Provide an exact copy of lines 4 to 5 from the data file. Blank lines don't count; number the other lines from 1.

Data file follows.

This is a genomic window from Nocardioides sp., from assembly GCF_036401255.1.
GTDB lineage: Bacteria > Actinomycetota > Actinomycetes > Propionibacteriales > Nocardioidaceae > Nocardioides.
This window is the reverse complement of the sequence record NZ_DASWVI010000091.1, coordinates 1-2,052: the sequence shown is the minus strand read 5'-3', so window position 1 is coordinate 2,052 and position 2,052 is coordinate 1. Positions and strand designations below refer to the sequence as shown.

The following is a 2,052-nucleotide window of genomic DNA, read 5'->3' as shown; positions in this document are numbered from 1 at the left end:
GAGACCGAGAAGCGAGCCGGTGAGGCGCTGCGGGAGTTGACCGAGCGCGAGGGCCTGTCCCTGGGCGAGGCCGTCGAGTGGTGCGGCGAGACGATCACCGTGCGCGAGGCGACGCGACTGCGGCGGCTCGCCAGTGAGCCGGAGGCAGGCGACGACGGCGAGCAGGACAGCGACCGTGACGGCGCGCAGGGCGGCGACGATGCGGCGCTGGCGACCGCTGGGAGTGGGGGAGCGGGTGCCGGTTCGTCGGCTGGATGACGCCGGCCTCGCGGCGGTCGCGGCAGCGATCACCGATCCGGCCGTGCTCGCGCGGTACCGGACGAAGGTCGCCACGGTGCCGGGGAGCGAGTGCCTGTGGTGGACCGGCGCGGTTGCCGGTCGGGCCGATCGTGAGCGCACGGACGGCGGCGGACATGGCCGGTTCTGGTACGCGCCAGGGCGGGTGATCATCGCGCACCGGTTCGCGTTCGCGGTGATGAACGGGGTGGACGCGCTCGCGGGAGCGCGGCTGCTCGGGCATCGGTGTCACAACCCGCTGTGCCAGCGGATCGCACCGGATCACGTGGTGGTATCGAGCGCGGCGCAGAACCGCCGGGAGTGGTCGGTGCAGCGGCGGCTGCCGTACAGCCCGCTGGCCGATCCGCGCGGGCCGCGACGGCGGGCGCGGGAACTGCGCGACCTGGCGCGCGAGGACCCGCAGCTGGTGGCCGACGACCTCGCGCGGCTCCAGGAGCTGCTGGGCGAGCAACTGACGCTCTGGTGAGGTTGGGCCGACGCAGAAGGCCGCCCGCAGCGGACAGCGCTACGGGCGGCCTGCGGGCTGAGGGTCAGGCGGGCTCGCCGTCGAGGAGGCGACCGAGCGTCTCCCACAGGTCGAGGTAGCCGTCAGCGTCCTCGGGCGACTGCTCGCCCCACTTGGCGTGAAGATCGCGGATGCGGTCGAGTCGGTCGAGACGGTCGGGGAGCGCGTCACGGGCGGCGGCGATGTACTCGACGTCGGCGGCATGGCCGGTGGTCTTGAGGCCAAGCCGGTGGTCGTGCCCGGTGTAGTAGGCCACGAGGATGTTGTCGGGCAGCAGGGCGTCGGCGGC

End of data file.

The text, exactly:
The following is a 2,052-nucleotide window of genomic DNA, read 5'->3' as shown; positions in this document are numbered from 1 at the left end:
GAGACCGAGAAGCGAGCCGGTGAGGCGCTGCGGGAGTTGACCGAGCGCGAGGGCCTGTCCCTGGGCGAGGCCGTCGAGTGGTGCGGCGAGACGATCACCGTGCGCGAGGCGACGCGACTGCGGCGGCTCGCCAGTGAGCCGGAGGCAGGCGACGACGGCGAGCAGGACAGCGACCGTGACGGCGCGCAGGGCGGCGACGATGCGGCGCTGGCGACCGCTGGGAGTGGGGGAGCGGGTGCCGGTTCGTCGGCTGGATGACGCCGGCCTCGCGGCGGTCGCGGCAGCGATCACCGATCCGGCCGTGCTCGCGCGGTACCGGACGAAGGTCGCCACGGTGCCGGGGAGCGAGTGCCTGTGGTGGACCGGCGCGGTTGCCGGTCGGGCCGATCGTGAGCGCACGGACGGCGGCGGACATGGCCGGTTCTGGTACGCGCCAGGGCGGGTGATCATCGCGCACCGGTTCGCGTTCGCGGTGATGAACGGGGTGGACGCGCTCGCGGGAGCGCGGCTGCTCGGGCATCGGTGTCACAACCCGCTGTGCCAGCGGATCGCACCGGATCACGTGGTGGTATCGAGCGCGGCGCAGAACCGCCGGGAGTGGTCGGTGCAGCGGCGGCTGCCGTACAGCCCGCTGGCCGATCCGCGCGGGCCGCGACGGCGGGCGCGGGAACTGCGCGACCTGGCGCGCGAGGACCCGCAGCTGGTGGCCGACGACCTCGCGCGGCTCCAGGAGCTGCTGGGCGAGCAACTGACGCTCTGGTGAGGTTGGGCCGACGCAGAAGGCCGCCCGCAGCGGACAGCGCTACGGGCGGCCTGCGGGCTGAGGGTCAGGCGGGCTCGCCGTCGAGGAGGCGACCGAGCGTCTCCCACAGGTCGAGGTAGCCGTCAGCGTCCTCGGGCGACTGCTCGCCCCACTTGGCGTGAAGATCGCGGATGCGGTCGAGTCGGTCGAGACGGTCGGGGAGCGCGTCACGGGCGGCGGCGATGTACTCGACGTCGGCGGCATGGCCGGTGGTCTTGAGGCCAAGCCGGTGGTCGTGCCCGGTGTAGTAGGCCACGAGGATGTTGTCGGGCAGCAGGGCGTCGGCGGC